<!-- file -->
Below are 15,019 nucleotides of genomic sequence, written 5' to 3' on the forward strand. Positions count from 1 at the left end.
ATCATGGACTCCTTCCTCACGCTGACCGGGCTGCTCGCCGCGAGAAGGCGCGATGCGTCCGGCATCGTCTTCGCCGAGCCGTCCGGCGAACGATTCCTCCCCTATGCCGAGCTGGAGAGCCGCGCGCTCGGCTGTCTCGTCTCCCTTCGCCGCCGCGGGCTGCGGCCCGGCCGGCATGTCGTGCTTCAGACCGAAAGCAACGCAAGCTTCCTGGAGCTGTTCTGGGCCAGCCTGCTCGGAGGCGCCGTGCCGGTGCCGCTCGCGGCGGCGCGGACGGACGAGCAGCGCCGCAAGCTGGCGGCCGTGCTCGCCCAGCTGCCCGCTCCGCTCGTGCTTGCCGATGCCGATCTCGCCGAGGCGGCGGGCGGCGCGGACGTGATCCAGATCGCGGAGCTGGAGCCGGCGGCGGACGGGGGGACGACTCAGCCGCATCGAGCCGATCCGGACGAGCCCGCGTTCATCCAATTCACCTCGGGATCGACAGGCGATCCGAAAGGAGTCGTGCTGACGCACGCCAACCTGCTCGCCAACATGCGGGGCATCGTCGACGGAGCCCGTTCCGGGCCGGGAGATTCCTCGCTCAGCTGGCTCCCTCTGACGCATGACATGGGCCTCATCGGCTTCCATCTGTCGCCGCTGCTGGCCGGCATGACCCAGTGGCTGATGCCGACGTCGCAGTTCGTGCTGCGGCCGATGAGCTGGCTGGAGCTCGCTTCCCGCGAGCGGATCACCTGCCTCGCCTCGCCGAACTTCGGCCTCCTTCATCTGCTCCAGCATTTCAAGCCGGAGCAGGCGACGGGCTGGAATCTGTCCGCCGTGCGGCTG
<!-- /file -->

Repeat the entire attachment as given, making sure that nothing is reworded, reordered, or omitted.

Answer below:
Below are 15,019 nucleotides of genomic sequence, written 5' to 3' on the forward strand. Positions count from 1 at the left end.
ATCATGGACTCCTTCCTCACGCTGACCGGGCTGCTCGCCGCGAGAAGGCGCGATGCGTCCGGCATCGTCTTCGCCGAGCCGTCCGGCGAACGATTCCTCCCCTATGCCGAGCTGGAGAGCCGCGCGCTCGGCTGTCTCGTCTCCCTTCGCCGCCGCGGGCTGCGGCCCGGCCGGCATGTCGTGCTTCAGACCGAAAGCAACGCAAGCTTCCTGGAGCTGTTCTGGGCCAGCCTGCTCGGAGGCGCCGTGCCGGTGCCGCTCGCGGCGGCGCGGACGGACGAGCAGCGCCGCAAGCTGGCGGCCGTGCTCGCCCAGCTGCCCGCTCCGCTCGTGCTTGCCGATGCCGATCTCGCCGAGGCGGCGGGCGGCGCGGACGTGATCCAGATCGCGGAGCTGGAGCCGGCGGCGGACGGGGGGACGACTCAGCCGCATCGAGCCGATCCGGACGAGCCCGCGTTCATCCAATTCACCTCGGGATCGACAGGCGATCCGAAAGGAGTCGTGCTGACGCACGCCAACCTGCTCGCCAACATGCGGGGCATCGTCGACGGAGCCCGTTCCGGGCCGGGAGATTCCTCGCTCAGCTGGCTCCCTCTGACGCATGACATGGGCCTCATCGGCTTCCATCTGTCGCCGCTGCTGGCCGGCATGACCCAGTGGCTGATGCCGACGTCGCAGTTCGTGCTGCGGCCGATGAGCTGGCTGGAGCTCGCTTCCCGCGAGCGGATCACCTGCCTCGCCTCGCCGAACTTCGGCCTCCTTCATCTGCTCCAGCATTTCAAGCCGGAGCAGGCGACGGGCTGGAATCTGTCCGCCGTGCGGCTG